Best MBA for technology

Discussion in 'General Distance Learning Discussions' started by Beagle412, May 14, 2010.

  1. Beagle412

    Beagle412 New Member

    I've managed to glean a ton of information from this site, and am proposing the following scenario (well, OK, it's MY scenario) for your opinions to finalize my final list of MBA programs to which I will apply:

    I am a Sr. IT Consultant for a leading international tech consulting firm. I need an MBA to be competetive for a VP/Manager track. I travel nearly 100% and am thus only looking at online options. Similarly, my travel schedule requires that any viable program for me should have the following:

    1. Preferably no proctored exams (or as very few as possible)
    2. Asynchronous learning schedule - I travel all US time zones and sometimes internationally to Europe and Asia - I can't be locked into set times for online classes, etc. on a regular basis.
    3. No frequent or lengthy residency requirements (a few days here and there or a "capstone week" in the program would be OK)
    4. AACSB accreditation (employer only reimburses AACSB programs)
    5. I'm 36 with 14 yrs experience in IT and have a non-business undergrad degree (Biology) with a 3.4 GPA from a well-reputed, rigorous liberal arts school. I'd rather not have to take foundation courses or a ton of prerequisites if at all possible. My GMAT prep exam scores should put me in the 650-670 range for the real deal.

    Any recommendations from the field? Many thanks in advance!
  2. emmzee

    emmzee New Member

    I can't help by suggesting specific programs, but in addition to the info you've provided (which is great btw I'm sure it will be very helpful to those providing advice) you may want to mention how whether your company will be paying or not? (ie, how big of an issue is cost?)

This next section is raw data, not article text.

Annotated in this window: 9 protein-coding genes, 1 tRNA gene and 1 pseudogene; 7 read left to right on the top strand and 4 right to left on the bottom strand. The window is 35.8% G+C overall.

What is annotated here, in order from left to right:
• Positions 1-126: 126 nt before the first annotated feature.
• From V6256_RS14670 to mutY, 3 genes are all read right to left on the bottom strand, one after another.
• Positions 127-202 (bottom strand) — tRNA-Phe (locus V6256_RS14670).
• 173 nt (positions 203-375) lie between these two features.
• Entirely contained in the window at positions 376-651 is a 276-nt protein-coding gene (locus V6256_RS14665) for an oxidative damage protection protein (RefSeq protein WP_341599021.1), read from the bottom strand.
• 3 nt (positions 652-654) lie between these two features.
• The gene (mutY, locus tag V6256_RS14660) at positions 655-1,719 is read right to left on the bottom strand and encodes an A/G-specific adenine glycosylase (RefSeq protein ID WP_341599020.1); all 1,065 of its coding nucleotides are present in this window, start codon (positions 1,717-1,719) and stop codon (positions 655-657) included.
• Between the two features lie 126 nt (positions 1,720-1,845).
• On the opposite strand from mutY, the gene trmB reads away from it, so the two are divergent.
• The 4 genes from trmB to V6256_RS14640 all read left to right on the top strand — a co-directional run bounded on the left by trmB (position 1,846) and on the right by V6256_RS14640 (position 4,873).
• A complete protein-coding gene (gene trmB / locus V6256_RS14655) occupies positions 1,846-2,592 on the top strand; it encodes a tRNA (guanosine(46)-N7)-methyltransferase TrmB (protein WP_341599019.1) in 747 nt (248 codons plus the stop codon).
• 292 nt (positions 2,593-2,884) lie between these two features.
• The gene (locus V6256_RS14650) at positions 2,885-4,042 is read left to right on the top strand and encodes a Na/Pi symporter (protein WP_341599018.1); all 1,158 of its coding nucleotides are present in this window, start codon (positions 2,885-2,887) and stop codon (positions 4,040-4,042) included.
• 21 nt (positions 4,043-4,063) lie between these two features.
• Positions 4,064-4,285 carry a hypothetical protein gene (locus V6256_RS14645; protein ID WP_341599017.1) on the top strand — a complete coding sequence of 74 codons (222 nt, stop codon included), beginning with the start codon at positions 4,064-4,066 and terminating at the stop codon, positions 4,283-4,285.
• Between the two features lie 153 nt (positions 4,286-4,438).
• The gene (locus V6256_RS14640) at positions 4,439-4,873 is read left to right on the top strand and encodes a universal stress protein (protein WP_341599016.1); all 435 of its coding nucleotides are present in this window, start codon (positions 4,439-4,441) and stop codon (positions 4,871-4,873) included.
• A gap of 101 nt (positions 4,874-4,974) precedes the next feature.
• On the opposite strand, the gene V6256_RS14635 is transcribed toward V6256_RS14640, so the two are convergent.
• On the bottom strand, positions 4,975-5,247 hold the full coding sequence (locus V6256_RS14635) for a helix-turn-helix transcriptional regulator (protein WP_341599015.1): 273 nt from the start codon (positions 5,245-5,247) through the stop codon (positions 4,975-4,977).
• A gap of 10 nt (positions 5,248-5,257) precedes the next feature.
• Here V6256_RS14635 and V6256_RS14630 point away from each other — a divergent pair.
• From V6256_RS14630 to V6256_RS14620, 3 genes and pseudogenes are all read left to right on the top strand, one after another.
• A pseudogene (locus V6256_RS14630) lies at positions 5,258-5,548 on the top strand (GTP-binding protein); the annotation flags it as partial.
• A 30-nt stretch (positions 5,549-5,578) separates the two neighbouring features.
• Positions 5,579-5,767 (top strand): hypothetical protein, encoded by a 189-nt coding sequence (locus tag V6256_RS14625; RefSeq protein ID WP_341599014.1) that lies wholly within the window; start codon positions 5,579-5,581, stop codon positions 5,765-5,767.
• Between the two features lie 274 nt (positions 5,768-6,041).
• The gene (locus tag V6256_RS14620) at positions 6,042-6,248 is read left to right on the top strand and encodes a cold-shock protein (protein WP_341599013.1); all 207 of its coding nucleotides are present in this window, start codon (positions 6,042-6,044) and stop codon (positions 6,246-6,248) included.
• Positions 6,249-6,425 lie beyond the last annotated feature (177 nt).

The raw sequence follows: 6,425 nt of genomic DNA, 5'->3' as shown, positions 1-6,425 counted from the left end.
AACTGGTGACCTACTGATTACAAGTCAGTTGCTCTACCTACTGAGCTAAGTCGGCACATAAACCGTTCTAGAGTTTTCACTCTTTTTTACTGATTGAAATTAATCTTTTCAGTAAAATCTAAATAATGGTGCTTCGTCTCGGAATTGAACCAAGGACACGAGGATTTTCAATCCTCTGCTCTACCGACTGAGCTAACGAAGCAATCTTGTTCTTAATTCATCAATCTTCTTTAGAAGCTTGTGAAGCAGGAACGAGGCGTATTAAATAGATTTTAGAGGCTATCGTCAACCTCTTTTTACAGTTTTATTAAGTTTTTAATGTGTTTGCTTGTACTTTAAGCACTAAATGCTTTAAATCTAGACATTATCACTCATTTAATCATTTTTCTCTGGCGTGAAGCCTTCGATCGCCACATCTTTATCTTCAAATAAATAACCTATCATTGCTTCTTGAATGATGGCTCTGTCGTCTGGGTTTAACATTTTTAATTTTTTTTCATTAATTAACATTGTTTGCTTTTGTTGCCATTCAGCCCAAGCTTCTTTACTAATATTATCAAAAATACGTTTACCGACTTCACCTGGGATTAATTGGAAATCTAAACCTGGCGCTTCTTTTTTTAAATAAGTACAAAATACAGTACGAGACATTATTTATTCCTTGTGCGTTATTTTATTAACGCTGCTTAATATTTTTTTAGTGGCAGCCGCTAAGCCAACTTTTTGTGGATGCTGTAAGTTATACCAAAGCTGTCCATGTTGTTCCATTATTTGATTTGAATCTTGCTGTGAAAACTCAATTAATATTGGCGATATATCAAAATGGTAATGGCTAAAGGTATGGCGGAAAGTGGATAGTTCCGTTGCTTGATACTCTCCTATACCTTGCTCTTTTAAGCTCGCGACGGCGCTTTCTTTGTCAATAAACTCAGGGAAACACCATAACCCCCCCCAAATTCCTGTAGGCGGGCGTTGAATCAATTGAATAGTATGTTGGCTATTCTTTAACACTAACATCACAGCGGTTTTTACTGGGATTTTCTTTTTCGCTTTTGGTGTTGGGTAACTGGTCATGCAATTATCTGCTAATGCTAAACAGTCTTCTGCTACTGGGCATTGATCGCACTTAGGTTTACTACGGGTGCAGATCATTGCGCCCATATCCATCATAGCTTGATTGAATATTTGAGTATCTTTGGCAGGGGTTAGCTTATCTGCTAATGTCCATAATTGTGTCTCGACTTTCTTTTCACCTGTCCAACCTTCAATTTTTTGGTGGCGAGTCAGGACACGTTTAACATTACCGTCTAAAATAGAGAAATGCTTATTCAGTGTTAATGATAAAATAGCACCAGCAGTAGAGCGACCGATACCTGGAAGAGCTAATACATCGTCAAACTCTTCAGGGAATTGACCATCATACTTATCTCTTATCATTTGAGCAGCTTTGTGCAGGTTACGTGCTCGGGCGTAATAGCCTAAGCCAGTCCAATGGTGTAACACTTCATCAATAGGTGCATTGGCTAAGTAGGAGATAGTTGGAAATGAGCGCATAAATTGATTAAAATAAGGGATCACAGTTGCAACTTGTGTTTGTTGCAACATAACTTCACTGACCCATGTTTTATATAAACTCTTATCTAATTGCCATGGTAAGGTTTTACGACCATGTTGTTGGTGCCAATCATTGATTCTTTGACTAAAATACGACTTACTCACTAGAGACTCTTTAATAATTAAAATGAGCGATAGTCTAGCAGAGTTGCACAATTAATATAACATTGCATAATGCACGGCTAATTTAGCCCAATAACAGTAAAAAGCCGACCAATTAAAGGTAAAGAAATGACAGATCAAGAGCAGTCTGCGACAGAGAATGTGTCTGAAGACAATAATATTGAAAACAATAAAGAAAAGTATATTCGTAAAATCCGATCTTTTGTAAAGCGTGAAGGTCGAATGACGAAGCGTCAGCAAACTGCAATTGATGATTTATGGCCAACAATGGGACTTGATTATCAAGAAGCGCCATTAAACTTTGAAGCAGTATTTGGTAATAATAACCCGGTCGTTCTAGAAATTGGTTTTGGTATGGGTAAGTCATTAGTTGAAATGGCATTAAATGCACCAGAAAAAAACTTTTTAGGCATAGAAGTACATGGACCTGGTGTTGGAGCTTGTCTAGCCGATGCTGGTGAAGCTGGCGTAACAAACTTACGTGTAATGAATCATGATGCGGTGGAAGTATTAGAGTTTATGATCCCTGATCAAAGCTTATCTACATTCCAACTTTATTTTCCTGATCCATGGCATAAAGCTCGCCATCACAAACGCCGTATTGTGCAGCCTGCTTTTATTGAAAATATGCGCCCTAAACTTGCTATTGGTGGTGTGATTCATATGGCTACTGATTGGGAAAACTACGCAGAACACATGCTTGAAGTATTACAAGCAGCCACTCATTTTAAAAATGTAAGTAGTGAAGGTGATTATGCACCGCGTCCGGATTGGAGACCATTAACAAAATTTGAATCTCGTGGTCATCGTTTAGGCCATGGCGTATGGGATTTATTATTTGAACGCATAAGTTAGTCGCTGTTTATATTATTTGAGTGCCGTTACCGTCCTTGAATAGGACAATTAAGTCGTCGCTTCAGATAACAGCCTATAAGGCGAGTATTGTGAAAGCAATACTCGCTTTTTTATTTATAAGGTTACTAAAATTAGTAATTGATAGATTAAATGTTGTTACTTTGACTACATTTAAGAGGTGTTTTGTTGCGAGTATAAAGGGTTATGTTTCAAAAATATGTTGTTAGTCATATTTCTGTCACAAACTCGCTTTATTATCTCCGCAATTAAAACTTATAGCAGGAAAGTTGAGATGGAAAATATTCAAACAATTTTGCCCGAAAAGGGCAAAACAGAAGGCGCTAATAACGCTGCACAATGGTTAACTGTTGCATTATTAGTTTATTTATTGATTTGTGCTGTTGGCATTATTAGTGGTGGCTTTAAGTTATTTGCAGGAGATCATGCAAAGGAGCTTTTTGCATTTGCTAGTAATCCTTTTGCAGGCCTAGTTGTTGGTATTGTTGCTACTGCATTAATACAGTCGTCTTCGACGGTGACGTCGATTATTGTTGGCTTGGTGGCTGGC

Usually the starting point for AACSB accredited MBAs would be the GetEducated list:
    Best Buy Online MBA AACSB Accredited | Ratings & Rankings |

    Only one specifically mentions technology, and that's the SUNYIT program:
    MBA in Technology Management
    Unfortunately it doesn't say much about the delivery format, whether it's asynchronous or not. (That actually might make a good sticky ... a list of fully asynchronous MBA programs?)

    I did a quick Google search and found the Northeastern University MBA, which offers a specialization in "High Technology Management". (Not just Technology Management ... High! :D) It sounds from the description to be fairly asynchronous ... not completely so, but it doesn't sound like you have to be online at specific times during the week:
    Northeastern University online MBA program
    It also says you can get a MSc in Finance for another 4 courses in addition to your MBA, if that would appeal to you at all.
  3. AUTiger00

    AUTiger00 New Member

  4. Fortunato

    Fortunato Member

    I'm going to be the obnoxious guy who promotes his own school and suggest you look into one of the Fuqua EMBA programs, most likely the Cross-Continent MBA. However, it's not a prefect fit - we need to discuss this: